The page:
I remember constantly badgering my parents for more dessert after dinner. Wheedling for another cookie, begging for another scoop of ice cream. Finally, one night, my mother simply says, "Ok." Confused, I pause, and then echo, "Ok?" She nods and says, "Yes. Tonight, you may have any dessert you like, and as much of it as you like." I'm afraid to breathe. This is too good to be true. I proceed to eat almost an entire bag of cookies, several bowls of chocolate ice cream, some leftover candy, and all but mainlined the sugar bowl. I ate until I was so stuffed I couldn't force another bite past my lips. I couldn't believe the freedom and indulgence and control I had been given. It was glorious. For about 30 minutes. Then the stomach ache set in. And it got worse. And worse, and worse. I began to worry and complained of it to my mother. She nodded, sympathetically, and gently explained it was because of all the sweets I had eaten. I was miserable the rest of the night with stomach pain, but I understood to my bones that she had been setting limits on dessert to keep me healthy, not to deny me something I wanted. I never argued about dessert again.
I remember coming back from my junior year abroad, returning to my university just days before classes began. I remember being jetlagged and exhausted and trying to muster the inner reserves to face unpacking and setting up my apartment. I walked in...and it was done. Everything unpacked, all the furniture moved in, clothes in the closet, books on the shelves, dishes washed and put away. Completely done, from start to finish. I was shocked, and so grateful I could have cried. I needed this help, a leg up when I was tired and transitioning, and my mother saw that and without saying a word, took care of me.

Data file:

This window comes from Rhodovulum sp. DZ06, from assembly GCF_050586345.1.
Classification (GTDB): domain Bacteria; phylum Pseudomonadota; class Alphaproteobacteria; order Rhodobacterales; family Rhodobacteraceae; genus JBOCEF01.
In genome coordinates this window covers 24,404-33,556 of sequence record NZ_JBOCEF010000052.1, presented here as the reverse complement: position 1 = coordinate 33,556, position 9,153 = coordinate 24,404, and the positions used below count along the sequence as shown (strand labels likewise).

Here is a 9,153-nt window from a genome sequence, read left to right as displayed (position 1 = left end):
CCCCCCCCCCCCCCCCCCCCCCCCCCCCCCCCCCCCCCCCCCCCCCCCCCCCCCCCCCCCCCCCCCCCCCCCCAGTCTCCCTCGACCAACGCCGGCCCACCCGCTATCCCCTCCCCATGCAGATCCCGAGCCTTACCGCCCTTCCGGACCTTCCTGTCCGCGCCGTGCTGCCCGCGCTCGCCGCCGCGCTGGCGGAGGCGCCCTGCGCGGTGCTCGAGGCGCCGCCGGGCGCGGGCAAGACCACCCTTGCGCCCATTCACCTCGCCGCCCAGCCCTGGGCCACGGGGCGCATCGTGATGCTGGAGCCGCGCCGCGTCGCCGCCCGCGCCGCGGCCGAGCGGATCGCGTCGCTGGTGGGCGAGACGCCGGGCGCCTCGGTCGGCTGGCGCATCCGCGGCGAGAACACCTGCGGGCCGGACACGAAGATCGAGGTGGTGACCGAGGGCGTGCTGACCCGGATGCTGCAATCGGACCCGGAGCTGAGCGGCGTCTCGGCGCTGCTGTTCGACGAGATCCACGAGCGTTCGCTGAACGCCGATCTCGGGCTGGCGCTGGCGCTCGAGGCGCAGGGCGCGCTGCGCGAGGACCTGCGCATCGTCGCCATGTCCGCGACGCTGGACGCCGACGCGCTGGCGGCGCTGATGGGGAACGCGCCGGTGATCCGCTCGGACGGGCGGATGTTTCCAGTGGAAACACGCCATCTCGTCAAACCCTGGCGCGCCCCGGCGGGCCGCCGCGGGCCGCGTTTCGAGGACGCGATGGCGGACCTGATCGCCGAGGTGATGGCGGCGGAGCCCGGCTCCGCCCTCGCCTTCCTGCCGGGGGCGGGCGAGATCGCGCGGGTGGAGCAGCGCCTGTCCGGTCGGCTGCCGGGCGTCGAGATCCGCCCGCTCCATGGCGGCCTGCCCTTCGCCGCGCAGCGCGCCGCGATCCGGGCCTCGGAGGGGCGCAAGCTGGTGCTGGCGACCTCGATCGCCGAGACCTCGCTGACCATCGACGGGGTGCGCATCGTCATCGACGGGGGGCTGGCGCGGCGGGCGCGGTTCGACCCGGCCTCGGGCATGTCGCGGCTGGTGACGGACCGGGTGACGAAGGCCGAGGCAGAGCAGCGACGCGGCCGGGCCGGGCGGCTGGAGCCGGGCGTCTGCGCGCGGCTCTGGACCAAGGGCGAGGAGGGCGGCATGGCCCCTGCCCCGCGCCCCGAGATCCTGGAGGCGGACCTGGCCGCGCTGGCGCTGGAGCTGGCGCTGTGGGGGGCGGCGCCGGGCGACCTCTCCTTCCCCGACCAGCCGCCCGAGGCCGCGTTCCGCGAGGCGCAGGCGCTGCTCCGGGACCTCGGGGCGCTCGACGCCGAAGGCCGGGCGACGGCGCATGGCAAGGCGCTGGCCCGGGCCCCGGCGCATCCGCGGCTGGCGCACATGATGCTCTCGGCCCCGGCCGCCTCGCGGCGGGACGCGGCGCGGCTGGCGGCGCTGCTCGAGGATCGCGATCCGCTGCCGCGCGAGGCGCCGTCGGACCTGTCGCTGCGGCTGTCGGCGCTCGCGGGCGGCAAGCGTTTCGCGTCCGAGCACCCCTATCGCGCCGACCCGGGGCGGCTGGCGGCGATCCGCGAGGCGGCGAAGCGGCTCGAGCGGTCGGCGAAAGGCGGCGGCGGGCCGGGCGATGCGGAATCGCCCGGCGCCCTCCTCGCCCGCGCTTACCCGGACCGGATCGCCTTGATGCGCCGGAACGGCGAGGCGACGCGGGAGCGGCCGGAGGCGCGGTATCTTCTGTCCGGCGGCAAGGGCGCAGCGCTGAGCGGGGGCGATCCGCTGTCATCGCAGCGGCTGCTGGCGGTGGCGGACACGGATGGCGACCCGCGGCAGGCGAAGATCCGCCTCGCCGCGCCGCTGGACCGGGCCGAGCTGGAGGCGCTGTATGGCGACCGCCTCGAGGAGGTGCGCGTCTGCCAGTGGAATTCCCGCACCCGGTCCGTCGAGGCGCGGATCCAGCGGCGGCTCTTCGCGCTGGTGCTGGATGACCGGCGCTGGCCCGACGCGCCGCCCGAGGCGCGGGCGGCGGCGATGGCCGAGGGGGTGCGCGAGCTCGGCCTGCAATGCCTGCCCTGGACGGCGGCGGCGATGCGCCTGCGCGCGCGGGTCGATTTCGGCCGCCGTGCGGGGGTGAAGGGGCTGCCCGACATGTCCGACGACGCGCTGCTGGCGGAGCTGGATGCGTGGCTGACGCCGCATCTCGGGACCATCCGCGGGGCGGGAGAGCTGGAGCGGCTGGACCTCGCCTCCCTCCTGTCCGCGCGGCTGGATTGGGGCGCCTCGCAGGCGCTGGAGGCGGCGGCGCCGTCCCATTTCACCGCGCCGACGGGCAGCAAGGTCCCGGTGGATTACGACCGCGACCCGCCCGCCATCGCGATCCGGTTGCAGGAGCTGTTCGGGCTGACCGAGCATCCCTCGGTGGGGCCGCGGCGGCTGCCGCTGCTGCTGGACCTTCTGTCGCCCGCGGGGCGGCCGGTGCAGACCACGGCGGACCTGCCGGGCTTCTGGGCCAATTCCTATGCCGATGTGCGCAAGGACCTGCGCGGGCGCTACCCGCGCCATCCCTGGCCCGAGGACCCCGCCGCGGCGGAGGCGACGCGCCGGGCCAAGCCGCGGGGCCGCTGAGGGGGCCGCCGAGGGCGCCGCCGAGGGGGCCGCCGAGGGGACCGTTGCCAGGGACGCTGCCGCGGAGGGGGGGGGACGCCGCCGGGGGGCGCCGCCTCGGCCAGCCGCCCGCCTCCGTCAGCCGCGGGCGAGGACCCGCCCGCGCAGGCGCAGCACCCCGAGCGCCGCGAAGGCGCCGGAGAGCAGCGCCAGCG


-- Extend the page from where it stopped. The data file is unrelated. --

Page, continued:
I remember the times I needed a little help financially and she was there, no guilt attached. I remember the endless dance classes she paid for and drove me to, the costumes and shoes she purchased, the recitals she sat through. I remember the way she chronicled every birthday and Christmas and school event, putting together albums so I can remember those important moments too.
I remember the times she made mistakes, made the wrong choice, let me down. Not because those moments scarred me, but because in those moments she showed me it's ok to be human, that healthy relationships involve mistakes and forgiveness. She showed me how to take ownership for your failures and how to atone for them. She showed me that someone can be mad at you and not leave you. That someone can love you even when you are at your worst. That it's not about being perfect, but about being honest and kind and loving.
I remember all this and a lifetime more. If I can be even a fraction of the mother to my children that my mother was to me, they will be blessed.
Today Mom, I wish I could give you a cheering squad, a fancy trophy, and a huge bonus. I hope you will take this little corner of recognition instead, and all of my love and admiration.
Happy Mother's Day.